The Center for Teaching and Learning supports UIW faculty in their teaching role through workshops, individual consultations, and other development activities.
Monday, October 24, 2022 from 9 - 10 a.m. (11/16/22 from 9 - 10 a.m. and 12/1/22 from 9 - 10 a.m.)
It’s that time again. An opportunity to participate in the Course Design in Canvas program. Participants will have the wonderful opportunity to learn about Backwards Design with Jay McTighe. For those of you who are new to Backwards Design, it is the process to design a lesson, unit, or course by first determining what the final outcomes are and then planning assessment strategies and finally determining methods of instruction and assignments. It allows faculty to plan lessons and courses with a focus on student learning.
Full Time Faculty who have not had the opportunity to participate in this Course Design in Canvas program in the past are eligible to participate.
As a participant, you will receive a $1K stipend once you successfully complete the following (your work will be evaluated by the CTL team):
For our past participants, we will need 5-7 of you to serve as group mentors. To qualify to be a group mentor, you must have completed the Summer 2021 Course design in Canvas course. Course mentors will be required to keep a log of the times they met with their mentees, the challenges they faced, and the accomplishments made throughout the Course Design in Canvas program. Mentors will receive a $1K stipend at the completion of the program.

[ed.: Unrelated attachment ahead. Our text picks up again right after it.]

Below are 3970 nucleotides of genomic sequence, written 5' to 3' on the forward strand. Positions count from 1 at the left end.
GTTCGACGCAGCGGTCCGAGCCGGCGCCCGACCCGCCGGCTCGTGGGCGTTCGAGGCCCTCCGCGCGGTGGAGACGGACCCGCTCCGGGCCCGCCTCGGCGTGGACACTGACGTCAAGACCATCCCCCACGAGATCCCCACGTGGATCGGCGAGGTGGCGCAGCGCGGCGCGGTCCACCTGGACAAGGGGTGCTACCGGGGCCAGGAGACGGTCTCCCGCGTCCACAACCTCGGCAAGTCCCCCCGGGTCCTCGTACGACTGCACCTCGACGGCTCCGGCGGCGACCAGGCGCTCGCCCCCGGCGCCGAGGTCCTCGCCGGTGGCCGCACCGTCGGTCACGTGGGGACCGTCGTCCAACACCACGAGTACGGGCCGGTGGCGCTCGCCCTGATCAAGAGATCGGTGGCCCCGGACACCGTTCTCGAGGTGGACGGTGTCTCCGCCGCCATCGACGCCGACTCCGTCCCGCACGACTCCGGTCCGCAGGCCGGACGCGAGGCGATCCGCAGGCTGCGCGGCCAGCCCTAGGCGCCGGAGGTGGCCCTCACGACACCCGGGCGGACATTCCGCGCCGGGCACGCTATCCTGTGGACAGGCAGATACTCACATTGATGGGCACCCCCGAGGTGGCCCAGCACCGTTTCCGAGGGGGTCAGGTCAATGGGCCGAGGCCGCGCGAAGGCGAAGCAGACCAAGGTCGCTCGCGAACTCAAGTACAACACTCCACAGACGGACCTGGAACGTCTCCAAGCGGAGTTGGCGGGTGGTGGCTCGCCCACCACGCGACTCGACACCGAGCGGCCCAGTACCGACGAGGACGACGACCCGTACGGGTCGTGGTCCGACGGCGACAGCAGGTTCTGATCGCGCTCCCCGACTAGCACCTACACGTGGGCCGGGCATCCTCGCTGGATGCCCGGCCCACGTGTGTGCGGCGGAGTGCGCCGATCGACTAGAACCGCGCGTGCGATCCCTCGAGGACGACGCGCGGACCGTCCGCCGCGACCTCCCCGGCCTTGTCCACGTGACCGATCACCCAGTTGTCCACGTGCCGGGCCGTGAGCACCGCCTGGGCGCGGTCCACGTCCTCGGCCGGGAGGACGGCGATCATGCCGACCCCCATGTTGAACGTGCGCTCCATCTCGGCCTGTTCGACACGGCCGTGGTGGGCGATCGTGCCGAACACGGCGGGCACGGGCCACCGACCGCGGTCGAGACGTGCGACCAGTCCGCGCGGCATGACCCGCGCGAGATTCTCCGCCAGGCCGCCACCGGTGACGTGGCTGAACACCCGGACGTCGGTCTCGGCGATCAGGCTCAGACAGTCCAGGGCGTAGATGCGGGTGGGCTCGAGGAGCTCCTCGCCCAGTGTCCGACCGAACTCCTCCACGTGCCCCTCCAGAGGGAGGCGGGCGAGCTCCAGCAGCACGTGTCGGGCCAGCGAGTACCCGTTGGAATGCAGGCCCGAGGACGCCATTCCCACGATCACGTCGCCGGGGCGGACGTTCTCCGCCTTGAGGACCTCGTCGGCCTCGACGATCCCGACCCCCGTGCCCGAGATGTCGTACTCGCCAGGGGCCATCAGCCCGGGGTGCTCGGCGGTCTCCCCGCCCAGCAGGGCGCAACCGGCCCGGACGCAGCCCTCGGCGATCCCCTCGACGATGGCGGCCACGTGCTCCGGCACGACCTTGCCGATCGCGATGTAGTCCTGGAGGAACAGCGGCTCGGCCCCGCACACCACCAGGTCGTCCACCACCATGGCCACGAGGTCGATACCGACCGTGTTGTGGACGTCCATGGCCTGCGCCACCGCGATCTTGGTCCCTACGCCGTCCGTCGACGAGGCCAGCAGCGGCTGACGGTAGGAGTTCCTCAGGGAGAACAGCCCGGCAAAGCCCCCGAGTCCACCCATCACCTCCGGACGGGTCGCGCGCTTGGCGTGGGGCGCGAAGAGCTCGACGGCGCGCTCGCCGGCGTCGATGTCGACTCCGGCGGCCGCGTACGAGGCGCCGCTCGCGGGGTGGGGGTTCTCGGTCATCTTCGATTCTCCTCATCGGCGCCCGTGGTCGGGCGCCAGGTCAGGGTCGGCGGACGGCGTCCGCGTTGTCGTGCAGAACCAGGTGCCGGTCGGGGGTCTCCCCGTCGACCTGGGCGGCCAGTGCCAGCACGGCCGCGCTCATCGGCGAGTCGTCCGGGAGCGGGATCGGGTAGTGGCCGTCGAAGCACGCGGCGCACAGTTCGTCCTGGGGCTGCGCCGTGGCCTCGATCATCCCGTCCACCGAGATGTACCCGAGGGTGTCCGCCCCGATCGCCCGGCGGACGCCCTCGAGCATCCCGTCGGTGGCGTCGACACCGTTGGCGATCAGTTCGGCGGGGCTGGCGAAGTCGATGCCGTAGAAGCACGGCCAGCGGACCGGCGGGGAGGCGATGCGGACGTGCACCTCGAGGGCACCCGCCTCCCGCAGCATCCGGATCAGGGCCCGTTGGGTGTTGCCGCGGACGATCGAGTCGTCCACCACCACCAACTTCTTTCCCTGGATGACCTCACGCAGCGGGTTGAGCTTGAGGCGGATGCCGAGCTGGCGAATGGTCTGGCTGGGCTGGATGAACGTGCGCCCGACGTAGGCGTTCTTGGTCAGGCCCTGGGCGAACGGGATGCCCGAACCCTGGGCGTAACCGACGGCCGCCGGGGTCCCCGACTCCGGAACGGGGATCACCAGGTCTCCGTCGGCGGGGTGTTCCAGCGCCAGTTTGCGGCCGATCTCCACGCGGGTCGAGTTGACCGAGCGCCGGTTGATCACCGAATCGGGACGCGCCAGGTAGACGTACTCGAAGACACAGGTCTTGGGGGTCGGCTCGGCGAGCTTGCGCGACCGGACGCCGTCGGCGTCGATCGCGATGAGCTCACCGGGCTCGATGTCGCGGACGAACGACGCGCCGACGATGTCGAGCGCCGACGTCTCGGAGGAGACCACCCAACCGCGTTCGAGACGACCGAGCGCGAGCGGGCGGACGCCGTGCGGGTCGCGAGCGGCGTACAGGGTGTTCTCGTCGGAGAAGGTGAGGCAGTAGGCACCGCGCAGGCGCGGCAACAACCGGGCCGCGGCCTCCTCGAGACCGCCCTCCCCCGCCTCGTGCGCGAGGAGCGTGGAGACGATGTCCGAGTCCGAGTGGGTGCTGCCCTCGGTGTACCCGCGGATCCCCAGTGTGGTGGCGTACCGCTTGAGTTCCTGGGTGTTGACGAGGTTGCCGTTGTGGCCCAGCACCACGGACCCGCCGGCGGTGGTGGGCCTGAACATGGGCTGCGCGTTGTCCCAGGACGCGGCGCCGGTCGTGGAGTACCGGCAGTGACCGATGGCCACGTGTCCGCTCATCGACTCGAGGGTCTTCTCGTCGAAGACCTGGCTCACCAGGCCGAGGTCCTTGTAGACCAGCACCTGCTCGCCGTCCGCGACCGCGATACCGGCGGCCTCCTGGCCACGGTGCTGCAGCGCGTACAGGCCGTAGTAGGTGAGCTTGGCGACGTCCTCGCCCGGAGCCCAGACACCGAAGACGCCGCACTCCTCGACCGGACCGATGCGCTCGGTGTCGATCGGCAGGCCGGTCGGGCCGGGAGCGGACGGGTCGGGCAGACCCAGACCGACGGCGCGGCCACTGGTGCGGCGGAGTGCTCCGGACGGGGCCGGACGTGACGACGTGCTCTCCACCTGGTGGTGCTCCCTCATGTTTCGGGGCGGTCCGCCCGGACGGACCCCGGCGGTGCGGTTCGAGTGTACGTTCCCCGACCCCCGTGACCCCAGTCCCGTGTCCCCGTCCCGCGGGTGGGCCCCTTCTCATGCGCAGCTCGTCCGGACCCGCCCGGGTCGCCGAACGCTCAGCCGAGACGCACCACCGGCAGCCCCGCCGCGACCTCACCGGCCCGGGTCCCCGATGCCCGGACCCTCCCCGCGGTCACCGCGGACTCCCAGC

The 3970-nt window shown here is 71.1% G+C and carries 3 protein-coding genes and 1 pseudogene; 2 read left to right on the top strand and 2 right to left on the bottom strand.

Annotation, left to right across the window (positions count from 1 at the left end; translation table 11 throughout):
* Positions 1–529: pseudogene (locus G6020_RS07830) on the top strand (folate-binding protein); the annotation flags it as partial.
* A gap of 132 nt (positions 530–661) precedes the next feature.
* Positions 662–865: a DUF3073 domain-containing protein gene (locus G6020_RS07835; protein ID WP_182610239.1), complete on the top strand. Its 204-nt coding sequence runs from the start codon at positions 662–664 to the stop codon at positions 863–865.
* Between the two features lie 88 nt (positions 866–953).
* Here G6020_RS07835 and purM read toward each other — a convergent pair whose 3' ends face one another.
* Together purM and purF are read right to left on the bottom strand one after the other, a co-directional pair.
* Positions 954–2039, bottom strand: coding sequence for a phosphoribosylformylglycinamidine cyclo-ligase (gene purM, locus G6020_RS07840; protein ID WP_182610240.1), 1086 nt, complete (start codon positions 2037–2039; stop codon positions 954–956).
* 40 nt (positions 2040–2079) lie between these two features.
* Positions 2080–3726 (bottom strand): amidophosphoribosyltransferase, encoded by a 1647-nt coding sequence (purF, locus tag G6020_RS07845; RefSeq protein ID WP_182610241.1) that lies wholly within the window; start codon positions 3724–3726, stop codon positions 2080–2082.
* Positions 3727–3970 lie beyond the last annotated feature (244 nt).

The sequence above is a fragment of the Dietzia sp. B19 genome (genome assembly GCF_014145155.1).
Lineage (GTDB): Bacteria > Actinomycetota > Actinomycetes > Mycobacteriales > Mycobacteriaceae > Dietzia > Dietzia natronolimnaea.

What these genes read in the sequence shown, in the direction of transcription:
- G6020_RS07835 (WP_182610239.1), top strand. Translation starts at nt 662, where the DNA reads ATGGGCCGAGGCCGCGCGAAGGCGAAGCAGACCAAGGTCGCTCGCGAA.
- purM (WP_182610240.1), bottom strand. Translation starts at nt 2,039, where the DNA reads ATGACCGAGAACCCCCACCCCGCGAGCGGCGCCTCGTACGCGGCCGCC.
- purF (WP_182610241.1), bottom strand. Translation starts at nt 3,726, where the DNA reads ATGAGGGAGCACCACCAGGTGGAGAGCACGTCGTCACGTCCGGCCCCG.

Contact Kathy Allwein to join this exciting opportunity, firstname.lastname@example.org as a participate or mentor!
Dr. Christie Melonson, Director of Counseling Services and Dr. Renee Moore, Associate Dean of Judicial Affairs
Need a few fresh ideas? Borrow a books from us. Keep it a couple weeks or the whole semester, we’re not picky as long as you return it.
Boice’s book grows out of many years observing new faculty members, and noting that the most successful newcomers practice what he calls “constancy and moderation” rather than getting trapped in exhausting and unsustainable bouts of “busyness.” Boice applies this theory of moderation to the teaching, scholarship and service demands that new faculty members face. The chapter on classroom management is a highlight of the book.
This book—a classic in the literature of college teaching—is full of simple strategies professors can use to quickly gauge how much students are learning during any one day of class. This is more a reference than a book designed for a sustained reading; it’s organized to help professors find an informal assessment strategy to suit almost any situation.
Organized in a way that is quite similar to Classroom Assessment Techniques, this book presents many classroom strategies to promote collaborative learning. Barkley and her co-authors give examples from multiple disciplines and indicate how well each technique adapts to online teaching.
Self-regulation is monitoring and managing all the processes related to learning. These skills are more strongly associated with academic success than IQ, yet students do not come by them automatically. Nilson describes specific strategies instructors can use at the beginning middle and end of a course to encourage self-regulation. Many suggestions involve tweaking content-related assignments, and thus are particularly easy to work into already crowded courses.